8. Gel Mattress Pad: The mattresses are like the ones at camp…covered in vinyl and not at all comfortable!
9. Personalized First Aid Kit – Be sure to create a personalized First Aid kit specifically made for your daughter or sons needs. This could include medications, creams, Band-Aids, and more. I’m doing this only for allergy medication that she takes often. Reinforce that these medications are for THEIR USE ONLY! Remember to bring a small safe for any prescription medications. Many universities have VERY strict policies on medications and have NO tolerance policies for prescriptions that get into the wrong hands for any reason. This means over-the-counter as well as Rx medications.
10. Small Safe: We kept her extra car key, passport, any Rx medication, and nice jewelry in a safe like this one attached under her bed.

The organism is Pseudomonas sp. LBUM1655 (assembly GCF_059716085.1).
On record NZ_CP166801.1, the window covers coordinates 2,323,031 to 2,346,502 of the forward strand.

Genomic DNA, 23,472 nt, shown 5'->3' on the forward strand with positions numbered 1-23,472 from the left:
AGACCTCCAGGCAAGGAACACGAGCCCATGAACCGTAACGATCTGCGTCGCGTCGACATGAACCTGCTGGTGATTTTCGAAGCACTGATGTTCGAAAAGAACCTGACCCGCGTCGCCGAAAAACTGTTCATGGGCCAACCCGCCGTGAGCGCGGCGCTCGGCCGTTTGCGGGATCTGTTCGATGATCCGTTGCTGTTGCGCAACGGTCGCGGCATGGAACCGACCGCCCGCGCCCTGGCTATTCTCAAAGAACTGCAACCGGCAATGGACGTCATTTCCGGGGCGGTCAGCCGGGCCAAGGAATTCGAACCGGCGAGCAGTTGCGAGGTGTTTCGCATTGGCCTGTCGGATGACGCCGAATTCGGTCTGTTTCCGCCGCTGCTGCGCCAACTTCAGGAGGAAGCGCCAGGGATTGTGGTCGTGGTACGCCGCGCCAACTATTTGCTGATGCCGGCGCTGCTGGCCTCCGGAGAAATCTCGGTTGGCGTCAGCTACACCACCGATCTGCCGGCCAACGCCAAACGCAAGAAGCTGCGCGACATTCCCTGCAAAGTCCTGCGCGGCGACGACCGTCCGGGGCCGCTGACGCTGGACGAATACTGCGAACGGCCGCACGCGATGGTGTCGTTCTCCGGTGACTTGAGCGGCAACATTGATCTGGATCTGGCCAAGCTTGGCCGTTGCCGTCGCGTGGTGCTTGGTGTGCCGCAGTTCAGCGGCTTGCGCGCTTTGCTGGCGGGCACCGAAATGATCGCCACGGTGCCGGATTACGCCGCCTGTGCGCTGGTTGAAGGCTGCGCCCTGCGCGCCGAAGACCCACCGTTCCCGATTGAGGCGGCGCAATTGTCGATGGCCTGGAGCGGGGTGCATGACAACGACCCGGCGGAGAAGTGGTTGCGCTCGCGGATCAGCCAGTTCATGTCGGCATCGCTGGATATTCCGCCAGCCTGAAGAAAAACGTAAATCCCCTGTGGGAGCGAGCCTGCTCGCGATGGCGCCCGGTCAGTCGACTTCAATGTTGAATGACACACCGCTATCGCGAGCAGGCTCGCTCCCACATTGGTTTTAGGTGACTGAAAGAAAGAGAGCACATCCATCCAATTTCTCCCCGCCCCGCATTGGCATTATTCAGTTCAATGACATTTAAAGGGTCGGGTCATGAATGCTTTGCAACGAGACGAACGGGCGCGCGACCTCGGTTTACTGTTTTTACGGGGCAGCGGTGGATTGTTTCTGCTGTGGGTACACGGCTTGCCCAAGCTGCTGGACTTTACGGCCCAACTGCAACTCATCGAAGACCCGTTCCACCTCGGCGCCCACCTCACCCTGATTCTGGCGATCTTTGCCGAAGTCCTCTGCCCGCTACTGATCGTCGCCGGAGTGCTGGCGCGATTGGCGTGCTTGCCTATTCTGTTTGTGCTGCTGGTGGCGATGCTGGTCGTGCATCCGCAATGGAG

11. Invest in an Air Purifier and/or dehumidifier – If your child suffers from bad allergies or even just likes clean air this product is a major must buy. The dorms are not the most updated and clean and having an air purifier will help them adjust to their new living environment easier. An air purifier can efficiently purify indoor air by getting rid of harmful pollutants, such as dust, pollen, smoke, odor, mold spores, and pet dander. This is great for really old dorms or apartments!
12. Fan or Air Circulator – Many schools don’t have well regulated heating and cooling systems and having a fan will keep their room at the temperature they want. We chose this one. My daughter’s dorm didn’t have A/C so we needed both and added this tower fan.